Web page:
How to prepare healthy meals for children
“Sorry, he is restless today,” Hanna, 26, said, apologizing for the behavior of her four-year-old son, Johann, who has been playing inside their small bamboo-walled house while she was cooking. She would reprimand Johann every now and then, asking him not to play with water, wear his slippers, and to avoid jumping on the chair.
Hanna takes care of her two sons, Johann and baby Zander, and does housekeeping. Her husband, Joseph, 28, occasionally works as a gold miner or farmer, earning between Php50($1) to Php200 ($4) a day. On some days, her husband earns nothing.
Hanna admitted that the meager salary her husband earns makes it difficult for them to make ends meet. Food consumes most of the family’s expenses. With little to spend, Hanna knew that she has to be wise in buying food that would fit her budget and at the same time, give her sons nutrition.
“I usually buy vegetables and fish from the market. Sometimes, I ask a neighbor for vegetables from their garden. Then, I buy or pick fruits. My husband also brings home fruits and vegetables from the farm,” she said.
Like most farmers in the Philippines, the land that her husband tills is not their own. A landowner employs workers to do manual farm labor. At harvest time, the landowner gets the big chunk of farm’s income while the farmer gets a small portion or a few sacks of agricultural produce will go to the farmer; enough to keep a steady supply of food on the table until the next harvest season.
When there is no farm work, Joseph works as a miner, searching for gold, which his village is known for. But finding gold among the rocks nowadays is as difficult as finding a needle in a haystack.
Hanna said that feeding her sons vegetables and fruits has made good benefits to them. Johann and Zander seldom get sick and are energetic. Johann, unlike most Filipino children, loves vegetables. He even likes ampalaya (bitter gourd), a vegetable most kids detest for its bitter taste. “I love ampalaya!” Johan shouted from a room, while searching for his favorite Spiderman shirt.
Hanna said that preparing healthy food for her children is crucial. She is aware about malnutrition and its negative effects on children.
The 2015 data from Food and Nutrition Research Institute (FNRI) reported that chronic malnutrition among Filipino children 0 to 5 years old is at 33.5%, up by 30.5% in 2013. Chronic malnutrition of children between 0-2 years old, the most important two years of a child, is 26.2%, the highest in 10 years. Cases of chronic malnutrition is likely to happen in poor families or villages such as Hanna’s.
“Damage caused by malnutrition to a child’s physical and mental development, especially during the first two years of life, is irreversible and lasts until adulthood. A malnourished child is usually sickly and performs poorly at school. Malnutrition can also cause death,” Venus Grecia, World Vision’s Health and Nutrition Specialist, said.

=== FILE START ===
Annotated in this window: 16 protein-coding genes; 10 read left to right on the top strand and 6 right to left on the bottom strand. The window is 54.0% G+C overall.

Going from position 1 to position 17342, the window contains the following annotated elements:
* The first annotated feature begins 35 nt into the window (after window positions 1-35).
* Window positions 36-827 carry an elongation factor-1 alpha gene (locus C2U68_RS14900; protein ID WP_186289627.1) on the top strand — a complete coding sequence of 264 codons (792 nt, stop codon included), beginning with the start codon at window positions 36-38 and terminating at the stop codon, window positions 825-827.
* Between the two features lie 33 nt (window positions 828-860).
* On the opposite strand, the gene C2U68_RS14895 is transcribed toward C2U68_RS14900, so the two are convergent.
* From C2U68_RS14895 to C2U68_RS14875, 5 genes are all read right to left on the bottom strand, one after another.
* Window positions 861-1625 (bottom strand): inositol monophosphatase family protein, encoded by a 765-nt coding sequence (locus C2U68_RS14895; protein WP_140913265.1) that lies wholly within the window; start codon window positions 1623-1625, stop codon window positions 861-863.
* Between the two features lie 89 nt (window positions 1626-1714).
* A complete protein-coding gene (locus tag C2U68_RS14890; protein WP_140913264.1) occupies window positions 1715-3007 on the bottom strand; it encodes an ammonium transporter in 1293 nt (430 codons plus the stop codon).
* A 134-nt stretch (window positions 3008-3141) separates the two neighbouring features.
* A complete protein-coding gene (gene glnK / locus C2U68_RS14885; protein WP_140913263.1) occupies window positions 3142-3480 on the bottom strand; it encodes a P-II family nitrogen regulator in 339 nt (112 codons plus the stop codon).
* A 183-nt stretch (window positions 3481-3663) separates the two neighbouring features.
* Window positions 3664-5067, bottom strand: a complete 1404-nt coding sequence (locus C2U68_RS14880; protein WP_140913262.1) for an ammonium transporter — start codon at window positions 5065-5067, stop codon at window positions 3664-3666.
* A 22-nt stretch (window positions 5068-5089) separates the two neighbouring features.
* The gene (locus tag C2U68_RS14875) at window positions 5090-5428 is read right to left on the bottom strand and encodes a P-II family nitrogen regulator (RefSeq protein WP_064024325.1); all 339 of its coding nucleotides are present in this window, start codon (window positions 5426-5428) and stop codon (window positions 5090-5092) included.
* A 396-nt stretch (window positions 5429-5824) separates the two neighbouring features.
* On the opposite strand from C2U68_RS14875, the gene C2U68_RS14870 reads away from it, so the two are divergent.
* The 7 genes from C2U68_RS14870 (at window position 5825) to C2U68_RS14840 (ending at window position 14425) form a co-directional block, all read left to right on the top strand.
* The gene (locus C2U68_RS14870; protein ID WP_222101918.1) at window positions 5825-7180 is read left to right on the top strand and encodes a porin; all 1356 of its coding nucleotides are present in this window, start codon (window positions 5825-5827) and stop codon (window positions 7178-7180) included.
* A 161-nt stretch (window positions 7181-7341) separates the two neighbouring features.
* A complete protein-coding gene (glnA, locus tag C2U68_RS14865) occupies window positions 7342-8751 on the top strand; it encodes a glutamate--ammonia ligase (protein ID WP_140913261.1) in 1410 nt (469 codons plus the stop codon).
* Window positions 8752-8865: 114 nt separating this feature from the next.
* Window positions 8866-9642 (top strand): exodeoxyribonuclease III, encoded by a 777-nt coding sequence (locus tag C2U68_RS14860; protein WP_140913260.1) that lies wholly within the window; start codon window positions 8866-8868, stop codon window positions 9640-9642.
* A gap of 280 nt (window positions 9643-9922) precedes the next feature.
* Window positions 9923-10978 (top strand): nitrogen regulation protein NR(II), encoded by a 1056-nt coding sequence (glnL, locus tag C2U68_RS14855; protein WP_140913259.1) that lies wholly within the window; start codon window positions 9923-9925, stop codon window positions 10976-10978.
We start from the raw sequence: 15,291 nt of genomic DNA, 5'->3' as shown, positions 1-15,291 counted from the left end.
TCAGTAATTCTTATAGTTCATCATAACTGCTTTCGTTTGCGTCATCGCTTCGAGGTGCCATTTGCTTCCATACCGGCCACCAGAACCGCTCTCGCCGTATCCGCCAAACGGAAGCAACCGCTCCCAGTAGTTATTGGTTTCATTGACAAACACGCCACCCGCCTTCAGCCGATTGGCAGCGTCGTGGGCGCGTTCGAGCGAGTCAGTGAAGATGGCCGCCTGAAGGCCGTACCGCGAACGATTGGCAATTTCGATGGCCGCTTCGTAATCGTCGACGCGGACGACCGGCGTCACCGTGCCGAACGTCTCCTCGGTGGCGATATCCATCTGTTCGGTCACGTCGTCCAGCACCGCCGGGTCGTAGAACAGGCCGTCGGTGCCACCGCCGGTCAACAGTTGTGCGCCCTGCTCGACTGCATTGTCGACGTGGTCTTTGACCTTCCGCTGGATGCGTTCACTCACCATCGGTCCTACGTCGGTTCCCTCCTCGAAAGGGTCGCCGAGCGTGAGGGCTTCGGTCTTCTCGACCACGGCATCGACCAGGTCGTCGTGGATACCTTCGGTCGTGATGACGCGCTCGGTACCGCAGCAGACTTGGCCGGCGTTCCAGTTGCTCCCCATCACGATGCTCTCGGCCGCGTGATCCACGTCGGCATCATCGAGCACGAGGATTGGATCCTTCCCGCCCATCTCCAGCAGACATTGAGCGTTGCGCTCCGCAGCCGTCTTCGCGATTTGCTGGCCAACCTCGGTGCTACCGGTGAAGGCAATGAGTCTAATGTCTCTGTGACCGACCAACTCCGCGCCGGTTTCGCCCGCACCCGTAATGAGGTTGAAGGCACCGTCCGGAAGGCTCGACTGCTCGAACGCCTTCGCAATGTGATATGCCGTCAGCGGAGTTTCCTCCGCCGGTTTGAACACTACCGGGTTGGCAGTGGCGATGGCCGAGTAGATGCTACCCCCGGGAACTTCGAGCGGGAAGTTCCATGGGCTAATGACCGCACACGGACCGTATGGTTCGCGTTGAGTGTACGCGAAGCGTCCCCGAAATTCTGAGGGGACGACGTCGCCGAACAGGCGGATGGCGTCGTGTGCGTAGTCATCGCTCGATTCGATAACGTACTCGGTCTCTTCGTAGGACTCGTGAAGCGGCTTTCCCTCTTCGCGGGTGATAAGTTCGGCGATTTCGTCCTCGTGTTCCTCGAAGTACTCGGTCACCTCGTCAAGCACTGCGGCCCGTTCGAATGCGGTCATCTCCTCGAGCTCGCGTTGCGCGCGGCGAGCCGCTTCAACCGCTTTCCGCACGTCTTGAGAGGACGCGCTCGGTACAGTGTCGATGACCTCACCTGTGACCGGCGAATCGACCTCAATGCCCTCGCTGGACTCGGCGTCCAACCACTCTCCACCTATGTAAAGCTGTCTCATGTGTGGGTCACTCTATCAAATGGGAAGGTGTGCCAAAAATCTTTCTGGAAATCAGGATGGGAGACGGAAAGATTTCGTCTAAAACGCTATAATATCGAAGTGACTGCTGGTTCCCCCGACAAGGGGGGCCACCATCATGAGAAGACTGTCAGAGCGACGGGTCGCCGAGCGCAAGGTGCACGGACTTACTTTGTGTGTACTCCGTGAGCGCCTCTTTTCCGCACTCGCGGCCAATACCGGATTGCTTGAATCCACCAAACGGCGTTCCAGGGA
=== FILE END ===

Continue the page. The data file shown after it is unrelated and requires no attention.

In Hanna’s community, World Vision teaches mothers about preparing nutritious food for children, specially those less than five years old, to help address malnutrition. The nutrition schools called Pinoy Nutrition Hubs teaches mothers proper and nutritious food preparation for children less than five years old.
Tips to preparing healthy food
With less than Php200 a day, what nutritious food can a mother prepare? Hanna shares some tips:
• On days when Hanna’s family has nothing, she would prepare mostly vegetables for her children. Fresh vegetables are abundant in the provinces. A family can grow vegetables in the yard. Ampalaya (bitter gourd), papaya, sitaw (legumes), kangkong (water spinach), tomatoes, and malunggay (moringa) are common vegetables seen in their communities. She mixes two or three types of vegetables to make a healthy dish. Vegetables are rich in vitamins and minerals that help protect the body from diseases.
• On days, when they have enough money to spend, Hanna buys both fish and vegetables. Fish is abundant in Hanna’s village and fishing is one of the main source of livelihood of families. Fish is a good source of protein and Omega-3 fatty acids. Protein is important in building and repairing body tissues that help in a child’s physical development. Omega-3 is important to brain development.
• On good days, when her husband earns much, instead of buying processed food in the market, Hanna prepares meat such as pork or beef, and cooks it with fresh vegetables. Pork, beef and chicken are expensive food that most poor families in the village cannot afford. These food are prepared on special occasions such as birthdays or town fiestas. The right amount of meat provides a child essential nutrients such as iron, which maintains energy level, and zinc which is vital for the body’s immune system. Combining meat and vegetables also aids in iron absorption.
•Fruits such as bananas are abundant in most communities, and Hanna’s family never misses having them on the table as dessert. Like vegetables, fruits are rich in vitamins and minerals that help children fight diseases. Banana, for instance, is rich in potassium, which is needed for a healthy heart and muscle function.
A mother who wants to provide better nutrition for her children cannot be stopped by a meager daily food budget. Diet diversity, which ensures children and family members of intake of essential nutrients, can be obtained by using local and affordable food resources.World Vision/January 20, 2017